ILNews

Leadership in Law 2013: J. Joseph Tanner

Partner, Faegre Baker Daniels LLP, Indianapolis Indiana University Robert H. McKinney School of Law

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joe-tanner02-15col.jpg (IL Photo/ Perry Reichanadter)

J. Joseph Tanner is recognized as a tactical leader in product liability litigation, having successfully served as counsel for companies in diverse industries. He represents regional and global manufacturers in state, federal and appellate courts throughout the U.S. and Canada and handles numerous international disputes and arbitrations in Canada, China and Europe. After a firm merger in 2012, Joe was chosen to lead the new Faegre Baker Daniels LLP product liability and environmental group comprised of more than 90 professionals in seven offices. He’s active in his community in organizations such as Zionsville Youth Soccer Association and the Zionsville Rotary Club.

Your practice takes you around the world. Where’s your favorite place to visit and why? 
My favorite place to travel for a case has been Sweden – great people and great food. 

If you could take a sabbatical from the law for a year to work your fantasy job, what job would you choose?
Teach high school and coach basketball.

What class in law school did you find the most difficult? 
Tax and secured transactions. That is why I am a product liability lawyer.

What civic cause is the most important to you? 
Youth sports organizations like our local soccer association and boys and girls clubs. Also, the mission of the International Center of Indianapolis is important to our community.

If you could go back in time, “when” would you go to and what would you do? 
To the time when our framers where debating the Constitution to see if our country today is what they had in mind.

Would a world without 24/7 technology be a good or bad thing?
The huge volume can be challenging. 12/5 would be perfect.

What advice would you give your 25-year-old self?
Thank your parents more and follow the same path. It’s been a great one for me. 

Numerous TV shows center around lawyers and their practices. Are any of them close to realistic? 
Some are good for entertainment, but I am not sure they accurately reflect my day-to-day professional life. 

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  1. "associates are becoming more mercenary. The path to partnership has become longer and more difficult so they are chasing short-term gains like high compensation." GOOD FOR THEM! HELL THERE OUGHT TO BE A UNION!

  2. Let's be honest. A glut of lawyers out there, because law schools have overproduced them. Law schools dont care, and big law loves it. So the firms can afford to underpay them. Typical capitalist situation. Wages have grown slowly for entry level lawyers the past 25 years it seems. Just like the rest of our economy. Might as well become a welder. Oh and the big money is mostly reserved for those who can log huge hours and will cut corners to get things handled. More capitalist joy. So the answer coming from the experts is to "capitalize" more competition from nonlawyers, and robots. ie "expert systems." One even hears talk of "offshoring" some legal work. thus undercutting the workers even more. And they wonder why people have been pulling for Bernie and Trump. Hello fools, it's not just the "working class" it's the overly educated suffering too.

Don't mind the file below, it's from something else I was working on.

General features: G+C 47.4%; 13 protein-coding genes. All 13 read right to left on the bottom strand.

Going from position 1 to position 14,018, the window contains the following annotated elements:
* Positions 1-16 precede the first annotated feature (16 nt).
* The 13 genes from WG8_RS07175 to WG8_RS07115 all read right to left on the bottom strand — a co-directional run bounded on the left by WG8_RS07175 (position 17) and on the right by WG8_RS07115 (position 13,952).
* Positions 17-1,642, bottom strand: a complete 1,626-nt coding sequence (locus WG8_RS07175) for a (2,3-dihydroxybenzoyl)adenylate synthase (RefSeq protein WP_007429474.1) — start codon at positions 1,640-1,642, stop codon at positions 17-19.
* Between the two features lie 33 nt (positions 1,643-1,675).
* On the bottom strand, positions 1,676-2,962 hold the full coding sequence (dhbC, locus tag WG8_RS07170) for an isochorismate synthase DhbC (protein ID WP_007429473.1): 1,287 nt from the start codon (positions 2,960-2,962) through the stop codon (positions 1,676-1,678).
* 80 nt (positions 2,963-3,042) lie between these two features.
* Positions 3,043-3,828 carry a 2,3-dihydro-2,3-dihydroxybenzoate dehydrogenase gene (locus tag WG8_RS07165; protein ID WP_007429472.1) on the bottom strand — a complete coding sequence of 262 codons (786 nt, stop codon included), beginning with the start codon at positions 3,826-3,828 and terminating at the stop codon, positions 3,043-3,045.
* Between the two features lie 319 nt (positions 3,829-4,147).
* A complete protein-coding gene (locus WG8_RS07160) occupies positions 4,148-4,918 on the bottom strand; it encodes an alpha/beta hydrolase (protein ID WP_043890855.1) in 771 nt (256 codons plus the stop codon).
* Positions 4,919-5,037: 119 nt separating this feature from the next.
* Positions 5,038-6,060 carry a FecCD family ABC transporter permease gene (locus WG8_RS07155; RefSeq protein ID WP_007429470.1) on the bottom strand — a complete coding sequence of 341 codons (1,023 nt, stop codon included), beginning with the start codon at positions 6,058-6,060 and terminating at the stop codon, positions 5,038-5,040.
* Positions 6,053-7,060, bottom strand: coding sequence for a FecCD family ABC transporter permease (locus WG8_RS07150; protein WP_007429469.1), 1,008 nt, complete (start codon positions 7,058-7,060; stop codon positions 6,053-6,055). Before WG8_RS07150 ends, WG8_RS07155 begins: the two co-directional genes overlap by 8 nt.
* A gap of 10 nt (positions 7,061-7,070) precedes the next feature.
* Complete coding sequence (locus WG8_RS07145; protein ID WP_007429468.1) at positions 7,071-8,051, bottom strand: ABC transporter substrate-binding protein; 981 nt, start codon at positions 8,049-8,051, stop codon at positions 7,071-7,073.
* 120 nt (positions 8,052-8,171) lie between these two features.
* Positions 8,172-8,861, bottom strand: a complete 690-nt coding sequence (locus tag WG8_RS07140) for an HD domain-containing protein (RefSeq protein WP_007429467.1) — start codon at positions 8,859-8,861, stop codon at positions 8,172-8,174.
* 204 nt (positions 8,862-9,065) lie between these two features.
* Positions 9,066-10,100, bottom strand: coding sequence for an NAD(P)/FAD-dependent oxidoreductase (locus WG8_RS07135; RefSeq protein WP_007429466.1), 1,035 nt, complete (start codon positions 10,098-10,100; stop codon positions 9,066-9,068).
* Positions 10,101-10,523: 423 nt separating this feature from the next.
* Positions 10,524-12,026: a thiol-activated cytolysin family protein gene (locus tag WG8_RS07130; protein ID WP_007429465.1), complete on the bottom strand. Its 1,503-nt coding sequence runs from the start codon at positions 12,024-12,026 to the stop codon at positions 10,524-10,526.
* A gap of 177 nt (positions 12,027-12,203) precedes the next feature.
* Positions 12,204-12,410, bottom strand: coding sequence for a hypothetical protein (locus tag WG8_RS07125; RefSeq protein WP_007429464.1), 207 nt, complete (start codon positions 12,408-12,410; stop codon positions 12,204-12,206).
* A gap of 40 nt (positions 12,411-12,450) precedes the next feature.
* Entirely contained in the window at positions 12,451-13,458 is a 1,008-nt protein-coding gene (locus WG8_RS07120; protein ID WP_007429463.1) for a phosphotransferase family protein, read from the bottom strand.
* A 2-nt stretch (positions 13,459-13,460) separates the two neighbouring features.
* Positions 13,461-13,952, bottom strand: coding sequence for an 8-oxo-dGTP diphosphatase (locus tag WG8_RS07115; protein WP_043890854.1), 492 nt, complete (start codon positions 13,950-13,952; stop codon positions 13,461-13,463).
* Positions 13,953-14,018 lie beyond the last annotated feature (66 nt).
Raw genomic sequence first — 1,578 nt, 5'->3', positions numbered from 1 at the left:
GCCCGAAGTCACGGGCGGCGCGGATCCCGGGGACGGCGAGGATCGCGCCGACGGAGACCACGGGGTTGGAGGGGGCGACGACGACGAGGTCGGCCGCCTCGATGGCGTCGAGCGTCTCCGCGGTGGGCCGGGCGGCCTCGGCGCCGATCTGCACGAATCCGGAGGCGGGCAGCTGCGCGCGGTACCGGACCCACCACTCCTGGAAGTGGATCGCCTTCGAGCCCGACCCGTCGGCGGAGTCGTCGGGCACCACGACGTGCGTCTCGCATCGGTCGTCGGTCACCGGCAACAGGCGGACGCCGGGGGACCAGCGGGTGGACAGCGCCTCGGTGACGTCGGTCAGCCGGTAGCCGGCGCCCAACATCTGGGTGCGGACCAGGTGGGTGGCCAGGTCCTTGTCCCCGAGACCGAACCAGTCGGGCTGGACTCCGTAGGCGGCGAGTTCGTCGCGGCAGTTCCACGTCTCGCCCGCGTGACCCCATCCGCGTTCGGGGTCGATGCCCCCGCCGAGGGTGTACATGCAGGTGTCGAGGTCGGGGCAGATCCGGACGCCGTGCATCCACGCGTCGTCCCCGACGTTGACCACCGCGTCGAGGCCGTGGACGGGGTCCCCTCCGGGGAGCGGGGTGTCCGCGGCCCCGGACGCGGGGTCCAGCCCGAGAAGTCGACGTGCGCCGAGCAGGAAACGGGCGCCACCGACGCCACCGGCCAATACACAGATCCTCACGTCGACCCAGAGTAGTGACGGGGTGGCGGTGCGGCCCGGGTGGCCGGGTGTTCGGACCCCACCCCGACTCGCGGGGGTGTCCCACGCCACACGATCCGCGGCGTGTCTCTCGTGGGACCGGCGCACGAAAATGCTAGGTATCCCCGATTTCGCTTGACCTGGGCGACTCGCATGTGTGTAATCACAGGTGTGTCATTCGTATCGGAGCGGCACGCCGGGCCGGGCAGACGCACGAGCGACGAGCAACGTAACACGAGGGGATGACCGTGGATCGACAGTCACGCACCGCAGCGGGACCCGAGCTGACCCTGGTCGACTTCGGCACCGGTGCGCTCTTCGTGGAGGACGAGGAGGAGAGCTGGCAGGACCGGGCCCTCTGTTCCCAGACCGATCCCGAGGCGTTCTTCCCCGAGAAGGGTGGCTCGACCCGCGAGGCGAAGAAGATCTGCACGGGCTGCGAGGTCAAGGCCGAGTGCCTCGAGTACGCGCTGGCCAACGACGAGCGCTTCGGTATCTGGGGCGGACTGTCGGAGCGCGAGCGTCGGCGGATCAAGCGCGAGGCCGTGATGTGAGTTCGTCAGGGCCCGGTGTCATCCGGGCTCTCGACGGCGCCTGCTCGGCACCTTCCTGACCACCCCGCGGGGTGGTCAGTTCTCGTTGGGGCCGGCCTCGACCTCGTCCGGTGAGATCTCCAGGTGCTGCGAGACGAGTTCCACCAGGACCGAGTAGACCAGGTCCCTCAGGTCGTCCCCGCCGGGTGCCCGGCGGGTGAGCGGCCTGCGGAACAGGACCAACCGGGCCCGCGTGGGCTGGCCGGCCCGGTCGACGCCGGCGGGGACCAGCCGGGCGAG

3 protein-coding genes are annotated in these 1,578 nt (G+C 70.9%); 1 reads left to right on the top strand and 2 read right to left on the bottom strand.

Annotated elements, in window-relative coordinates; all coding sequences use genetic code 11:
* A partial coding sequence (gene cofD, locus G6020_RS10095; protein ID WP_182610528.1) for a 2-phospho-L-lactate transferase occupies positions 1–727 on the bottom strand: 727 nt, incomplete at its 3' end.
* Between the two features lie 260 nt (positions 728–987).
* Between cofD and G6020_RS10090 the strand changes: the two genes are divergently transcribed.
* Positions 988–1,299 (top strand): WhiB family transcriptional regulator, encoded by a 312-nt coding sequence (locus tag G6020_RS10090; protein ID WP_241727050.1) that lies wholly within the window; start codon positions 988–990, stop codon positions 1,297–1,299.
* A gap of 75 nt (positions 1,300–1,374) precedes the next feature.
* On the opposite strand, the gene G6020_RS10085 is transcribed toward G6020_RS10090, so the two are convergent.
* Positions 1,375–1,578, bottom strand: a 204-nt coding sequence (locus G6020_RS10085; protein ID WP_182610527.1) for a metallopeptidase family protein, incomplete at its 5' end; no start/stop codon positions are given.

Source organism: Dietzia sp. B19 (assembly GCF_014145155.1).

3. And with a whimpering hissy fit the charade came to an end ... http://baltimore.cbslocal.com/2016/07/27/all-charges-dropped-against-all-remaining-officers-in-freddie-gray-case/ WHISTLEBLOWERS are needed more than ever in a time such as this ... when politics trump justice and emotions trump reason. Blue Lives Matter.

  4. "pedigree"? I never knew that in order to become a successful or, for that matter, a talented attorney, one needs to have come from good stock. What should raise eyebrows even more than the starting associates' pay at this firm (and ones like it) is the belief systems they subscribe to re who is and isn't "fit" to practice law with them. Incredible the arrogance that exists throughout the practice of law in this country, especially at firms like this one.

  5. Finally, an official that realizes that reducing the risks involved in the indulgence in illicit drug use is a great way to INCREASE the problem. What's next for these idiot 'proponents' of needle exchange programs? Give drunk drivers booze? Give grossly obese people coupons for free junk food?

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